TMJ disorder is often misdiagnosed, or not diagnosed at all, due to the commonness of the symptoms. Unfortunately, TMJ disorder does not cure itself and having the disorder means living with chronic pain in your head, neck, face, mouth, ears, and/or shoulders until it is treated. Aside from threatening your oral health, the chronic pain of TMJ disorder can also have negative effects in other areas of your life.
TMJ Disorder and Mental Health
TMJ disorder describes a condition in which the joints that connect your jaw to your skull, called temporomandibular joints (TMJs), become damaged or misaligned. While no single cause can be attributed to TMJ disorder, experts agree that stress is one of its main contributing factors. Patients often go years trying to relieve their agony to no avail because the malady is so difficult to diagnose.
Studies suggest that people who are forced to endure chronic severe pain are more apt to experience emotional health trouble. The constant pain, often coupled with a feeling of despair after so much time without relief, can contribute to mental stress and depression. One of the major pain receptors involved in the discomfort of TMJ disorder is the trigeminal nerve, which rests in close proximity to your temporomandibular joints. Aside from transmitting the pain of TMJ to your central nervous system, this nerve is also suspected of influencing certain brain processes that affect the state of your emotional health.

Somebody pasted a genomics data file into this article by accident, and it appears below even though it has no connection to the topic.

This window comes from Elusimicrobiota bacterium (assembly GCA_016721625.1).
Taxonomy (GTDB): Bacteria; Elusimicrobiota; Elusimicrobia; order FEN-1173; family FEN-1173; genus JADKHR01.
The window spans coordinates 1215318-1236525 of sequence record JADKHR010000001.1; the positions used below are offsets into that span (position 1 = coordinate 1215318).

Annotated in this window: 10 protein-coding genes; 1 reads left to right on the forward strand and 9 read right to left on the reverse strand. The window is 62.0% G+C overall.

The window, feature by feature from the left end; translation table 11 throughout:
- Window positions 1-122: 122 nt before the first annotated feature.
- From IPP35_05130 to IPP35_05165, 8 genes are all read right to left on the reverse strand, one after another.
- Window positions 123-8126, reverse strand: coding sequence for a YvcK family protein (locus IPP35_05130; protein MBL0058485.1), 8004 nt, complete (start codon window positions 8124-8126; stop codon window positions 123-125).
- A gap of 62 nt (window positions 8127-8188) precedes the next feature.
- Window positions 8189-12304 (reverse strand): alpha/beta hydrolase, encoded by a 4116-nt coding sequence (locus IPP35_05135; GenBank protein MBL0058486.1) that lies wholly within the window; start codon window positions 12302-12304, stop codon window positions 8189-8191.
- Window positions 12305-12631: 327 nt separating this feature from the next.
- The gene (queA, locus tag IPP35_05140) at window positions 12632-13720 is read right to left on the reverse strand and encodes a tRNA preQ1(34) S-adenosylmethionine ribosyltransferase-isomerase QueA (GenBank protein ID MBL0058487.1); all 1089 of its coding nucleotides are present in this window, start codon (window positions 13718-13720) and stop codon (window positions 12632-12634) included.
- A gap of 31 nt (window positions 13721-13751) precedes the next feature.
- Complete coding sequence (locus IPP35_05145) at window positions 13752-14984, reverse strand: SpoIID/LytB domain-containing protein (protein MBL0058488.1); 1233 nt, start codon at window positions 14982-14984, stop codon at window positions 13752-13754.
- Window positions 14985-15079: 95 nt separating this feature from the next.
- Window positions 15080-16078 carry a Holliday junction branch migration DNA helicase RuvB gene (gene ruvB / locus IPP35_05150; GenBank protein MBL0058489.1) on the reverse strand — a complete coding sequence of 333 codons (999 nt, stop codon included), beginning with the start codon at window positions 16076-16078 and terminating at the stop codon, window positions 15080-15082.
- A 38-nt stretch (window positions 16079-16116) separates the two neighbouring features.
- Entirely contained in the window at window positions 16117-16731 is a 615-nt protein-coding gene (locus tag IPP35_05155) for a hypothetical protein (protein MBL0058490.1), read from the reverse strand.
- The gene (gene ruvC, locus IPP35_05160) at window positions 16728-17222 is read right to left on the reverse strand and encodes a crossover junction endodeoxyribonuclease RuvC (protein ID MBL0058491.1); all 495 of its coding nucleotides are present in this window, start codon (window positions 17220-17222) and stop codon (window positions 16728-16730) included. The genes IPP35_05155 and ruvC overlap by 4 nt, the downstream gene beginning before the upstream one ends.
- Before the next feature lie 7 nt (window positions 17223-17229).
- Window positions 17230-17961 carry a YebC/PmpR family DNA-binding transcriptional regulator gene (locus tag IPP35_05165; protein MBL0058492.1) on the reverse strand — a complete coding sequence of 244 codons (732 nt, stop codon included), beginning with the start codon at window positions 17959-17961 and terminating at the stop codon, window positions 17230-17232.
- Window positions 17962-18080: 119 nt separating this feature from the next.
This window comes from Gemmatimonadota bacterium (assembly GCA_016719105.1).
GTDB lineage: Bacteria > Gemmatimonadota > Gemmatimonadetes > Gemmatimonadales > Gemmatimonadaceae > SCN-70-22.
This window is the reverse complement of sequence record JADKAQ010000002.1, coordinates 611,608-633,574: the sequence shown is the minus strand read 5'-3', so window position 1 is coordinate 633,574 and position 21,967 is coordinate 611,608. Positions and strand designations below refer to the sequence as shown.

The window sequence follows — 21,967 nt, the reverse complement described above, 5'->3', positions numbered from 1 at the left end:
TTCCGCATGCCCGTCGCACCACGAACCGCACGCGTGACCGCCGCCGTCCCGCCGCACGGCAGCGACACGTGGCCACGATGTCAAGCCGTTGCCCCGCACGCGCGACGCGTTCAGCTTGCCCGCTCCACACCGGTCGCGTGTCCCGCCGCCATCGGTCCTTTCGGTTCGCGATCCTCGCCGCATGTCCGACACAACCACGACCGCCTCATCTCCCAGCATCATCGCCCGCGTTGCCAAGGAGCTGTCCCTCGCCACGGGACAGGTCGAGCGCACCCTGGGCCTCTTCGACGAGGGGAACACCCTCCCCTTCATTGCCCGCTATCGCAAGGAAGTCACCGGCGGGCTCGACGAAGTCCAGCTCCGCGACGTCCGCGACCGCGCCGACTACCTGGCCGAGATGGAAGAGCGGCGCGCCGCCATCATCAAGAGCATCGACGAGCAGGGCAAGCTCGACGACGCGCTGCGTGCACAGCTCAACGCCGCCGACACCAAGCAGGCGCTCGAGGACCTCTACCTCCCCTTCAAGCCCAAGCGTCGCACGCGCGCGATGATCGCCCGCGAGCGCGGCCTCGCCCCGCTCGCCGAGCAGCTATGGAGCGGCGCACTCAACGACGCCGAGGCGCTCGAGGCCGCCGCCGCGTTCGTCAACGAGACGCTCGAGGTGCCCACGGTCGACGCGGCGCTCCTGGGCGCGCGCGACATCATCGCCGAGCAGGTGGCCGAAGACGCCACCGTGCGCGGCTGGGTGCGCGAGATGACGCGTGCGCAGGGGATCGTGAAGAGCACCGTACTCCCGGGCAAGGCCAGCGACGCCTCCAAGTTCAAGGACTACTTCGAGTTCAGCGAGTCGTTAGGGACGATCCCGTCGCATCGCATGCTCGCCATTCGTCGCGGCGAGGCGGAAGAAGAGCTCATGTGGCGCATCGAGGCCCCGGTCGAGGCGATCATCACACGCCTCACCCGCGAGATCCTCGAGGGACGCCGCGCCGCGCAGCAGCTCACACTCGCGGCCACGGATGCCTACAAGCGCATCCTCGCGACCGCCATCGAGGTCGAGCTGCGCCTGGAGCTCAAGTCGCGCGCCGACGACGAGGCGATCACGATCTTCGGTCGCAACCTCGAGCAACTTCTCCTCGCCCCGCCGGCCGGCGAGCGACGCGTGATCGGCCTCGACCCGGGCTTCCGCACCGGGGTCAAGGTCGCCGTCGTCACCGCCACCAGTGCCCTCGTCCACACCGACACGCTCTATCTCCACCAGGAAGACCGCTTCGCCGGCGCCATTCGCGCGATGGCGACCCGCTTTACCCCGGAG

Find Out if You Have TMJ Disorder
With a careful examination, your dentist can help you determine if TMJ disorder is the cause of your chronic suffering and help relieve it with personalized treatment. To schedule your appointment, call Keelan Dental in Butler, PA, today at (724) 256-4612. Our Smile Certified experts happily serve patients from Butler, Cranberry Township, Mars, Pittsburgh, Butler County, and all surrounding communities.